Multiple in-silico evaluation tools were used to assist in the interpretation of these results. These tools are updated regularly; therefore, changes to these algorithms may result in different predictions for a given alteration. Additionally, the predictability of these tools for the determination of pathogenicity is currently not validated.

 

Unless reported or predicted to cause disease, alterations found deep in the intron or alterations that do not result in an amino acid substitution are not reported. These and common polymorphisms identified for this patient are available upon request.

 

Reclassification of Variants-Policy:

All detected alterations are evaluated according to American College of Medical Genetics and Genomics recommendations.(1) Variants are classified based on known, predicted, or possible pathogenicity and reported with interpretive comments detailing their potential or known significance. At this time, it is not standard practice for the laboratory to systematically re-review likely deleterious alterations or variants of uncertain significance that are detected and reported. The laboratory encourages health care providers to contact the laboratory at any time to learn how the status of a particular variant may have changed over time.

Clinical Reference Recommendations for in-depth reading of a clinical nature

1. Richards S, Aziz N, Bale S, et al: Standards and guidelines for the interpretation of sequence variants: a joint consensus recommendation of the American College of Medical Genetics and Genomics and the Association for Molecular Pathology. Genet Med 2015 May;17(5):405-424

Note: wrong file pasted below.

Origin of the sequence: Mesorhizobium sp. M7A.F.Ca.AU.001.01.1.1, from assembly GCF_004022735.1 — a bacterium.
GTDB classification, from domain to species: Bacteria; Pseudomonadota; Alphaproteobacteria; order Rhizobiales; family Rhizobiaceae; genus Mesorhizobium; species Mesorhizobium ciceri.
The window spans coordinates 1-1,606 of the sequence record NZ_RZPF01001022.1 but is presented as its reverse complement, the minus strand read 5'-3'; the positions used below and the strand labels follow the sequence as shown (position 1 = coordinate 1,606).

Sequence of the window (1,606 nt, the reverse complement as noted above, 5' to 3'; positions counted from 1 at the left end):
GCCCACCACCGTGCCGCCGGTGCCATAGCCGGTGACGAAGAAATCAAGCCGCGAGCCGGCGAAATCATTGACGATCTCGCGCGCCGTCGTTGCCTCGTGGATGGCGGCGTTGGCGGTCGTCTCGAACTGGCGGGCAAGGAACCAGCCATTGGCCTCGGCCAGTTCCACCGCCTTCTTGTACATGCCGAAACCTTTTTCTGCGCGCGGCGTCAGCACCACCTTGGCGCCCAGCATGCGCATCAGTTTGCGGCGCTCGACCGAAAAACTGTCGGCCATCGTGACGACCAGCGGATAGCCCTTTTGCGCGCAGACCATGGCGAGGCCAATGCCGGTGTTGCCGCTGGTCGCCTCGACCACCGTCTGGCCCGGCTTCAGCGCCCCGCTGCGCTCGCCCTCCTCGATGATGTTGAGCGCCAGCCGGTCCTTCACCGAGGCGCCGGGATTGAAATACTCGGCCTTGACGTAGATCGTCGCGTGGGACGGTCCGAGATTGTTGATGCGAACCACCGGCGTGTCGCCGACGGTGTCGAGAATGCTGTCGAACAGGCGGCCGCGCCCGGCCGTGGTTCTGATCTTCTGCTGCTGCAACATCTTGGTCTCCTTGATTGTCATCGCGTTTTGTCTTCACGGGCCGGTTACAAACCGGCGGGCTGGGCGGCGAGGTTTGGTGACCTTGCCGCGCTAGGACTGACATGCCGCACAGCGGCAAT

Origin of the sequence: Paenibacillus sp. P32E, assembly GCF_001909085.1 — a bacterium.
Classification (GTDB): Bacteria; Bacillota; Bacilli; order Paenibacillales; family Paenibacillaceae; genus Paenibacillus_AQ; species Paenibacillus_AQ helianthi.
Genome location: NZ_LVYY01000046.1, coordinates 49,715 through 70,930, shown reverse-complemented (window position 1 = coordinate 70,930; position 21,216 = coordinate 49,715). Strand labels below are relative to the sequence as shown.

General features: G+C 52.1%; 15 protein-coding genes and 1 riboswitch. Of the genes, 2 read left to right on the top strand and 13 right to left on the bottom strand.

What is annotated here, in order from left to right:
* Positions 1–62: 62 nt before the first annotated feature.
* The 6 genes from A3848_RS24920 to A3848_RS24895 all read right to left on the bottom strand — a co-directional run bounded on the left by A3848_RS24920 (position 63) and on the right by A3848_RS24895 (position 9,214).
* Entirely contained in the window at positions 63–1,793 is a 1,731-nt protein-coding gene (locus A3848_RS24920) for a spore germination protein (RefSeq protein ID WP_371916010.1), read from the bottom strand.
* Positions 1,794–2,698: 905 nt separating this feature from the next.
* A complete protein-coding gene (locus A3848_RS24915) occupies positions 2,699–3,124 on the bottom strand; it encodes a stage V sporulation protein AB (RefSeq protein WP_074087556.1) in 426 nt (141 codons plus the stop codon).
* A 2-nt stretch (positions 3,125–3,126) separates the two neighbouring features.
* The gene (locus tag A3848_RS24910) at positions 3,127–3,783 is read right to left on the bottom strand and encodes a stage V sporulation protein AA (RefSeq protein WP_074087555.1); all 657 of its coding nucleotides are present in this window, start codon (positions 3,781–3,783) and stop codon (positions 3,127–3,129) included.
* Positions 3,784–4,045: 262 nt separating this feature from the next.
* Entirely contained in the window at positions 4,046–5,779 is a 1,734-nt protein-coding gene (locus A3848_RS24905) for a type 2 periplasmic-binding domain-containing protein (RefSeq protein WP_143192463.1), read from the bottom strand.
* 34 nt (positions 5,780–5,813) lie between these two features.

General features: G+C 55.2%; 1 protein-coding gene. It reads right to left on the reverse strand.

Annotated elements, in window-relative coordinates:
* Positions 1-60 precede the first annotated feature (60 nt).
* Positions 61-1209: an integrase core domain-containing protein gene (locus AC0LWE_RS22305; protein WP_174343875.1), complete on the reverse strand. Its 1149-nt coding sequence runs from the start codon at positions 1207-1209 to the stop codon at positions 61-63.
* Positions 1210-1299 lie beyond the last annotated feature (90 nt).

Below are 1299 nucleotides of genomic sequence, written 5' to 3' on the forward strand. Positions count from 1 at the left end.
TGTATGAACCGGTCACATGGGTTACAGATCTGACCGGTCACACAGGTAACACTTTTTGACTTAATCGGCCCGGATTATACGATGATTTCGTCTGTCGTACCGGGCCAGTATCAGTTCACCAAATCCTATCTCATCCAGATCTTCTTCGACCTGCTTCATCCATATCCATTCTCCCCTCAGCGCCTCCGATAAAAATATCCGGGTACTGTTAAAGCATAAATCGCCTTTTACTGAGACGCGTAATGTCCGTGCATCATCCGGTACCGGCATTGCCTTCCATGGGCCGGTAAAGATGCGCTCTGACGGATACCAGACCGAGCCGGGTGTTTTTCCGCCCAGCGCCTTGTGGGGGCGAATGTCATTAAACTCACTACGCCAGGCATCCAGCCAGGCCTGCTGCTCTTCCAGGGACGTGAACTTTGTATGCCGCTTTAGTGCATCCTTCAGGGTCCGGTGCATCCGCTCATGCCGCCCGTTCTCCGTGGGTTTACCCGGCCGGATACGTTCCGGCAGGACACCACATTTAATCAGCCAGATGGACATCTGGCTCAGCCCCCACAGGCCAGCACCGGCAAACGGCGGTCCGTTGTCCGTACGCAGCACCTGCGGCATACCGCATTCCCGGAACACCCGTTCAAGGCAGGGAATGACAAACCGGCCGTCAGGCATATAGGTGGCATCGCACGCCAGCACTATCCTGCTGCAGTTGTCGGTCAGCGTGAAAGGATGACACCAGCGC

2. Lindor NM, McMaster ML, Lindor CJ, et al: Concise Handbook of Familial Cancer Susceptibility Syndromes. Second edition. J Natl Cancer Inst Monogr 2008;(38):1-93

3. Lynch Syndrome-GeneReviews-NCBI Bookshelf. Accessed 6/1/2015. Available at www.ncbi.nlm.nih.gov/books/NBK1211/

4. NCCN Clinical Practice Guidelines in Oncology (NCCN Guidelines): Genetic/Familial High-Risk Assessment: Colorectal Version 2.2014. Accessed 6/1/2015. Available at www.nccn.org

5. Vasen HFA, Moslein G, Alonso A, et al: Guidelines for the clinical management of Lynch syndrome (hereditary non-polyposis cancer). J Med Genet 2007;44:353-362

6. Baglietto L, Lindor NM, Dowty JG, et al: Risks of Lynch syndrome cancers for MSH6 mutation carriers. J Natl Cancer Inst 2010 Feb3;102(3):193-201

7. Senter L, Clendenning M, Sotamaa K, et al: The clinical phenotype of Lynch syndrome due to germ-line PMS2 mutations. Gastroenterology 2008;135:419-428

8. Vaughn CP, Hart J, Samowitz WS, Swensen JJ: Avoidance of pseudogene interference in the detection of 3' deletions in PMS2. Hum Mutat 2011;32:1063-1071

9. Clendenning M, Hampel H, LaJeunesse J, et al: Long-range PCR facilitates the identification of PMS2-specific mutations. Hum Mutat 2006;27(5):490-495

Special Instructions Library of PDFs including pertinent information and forms related to the test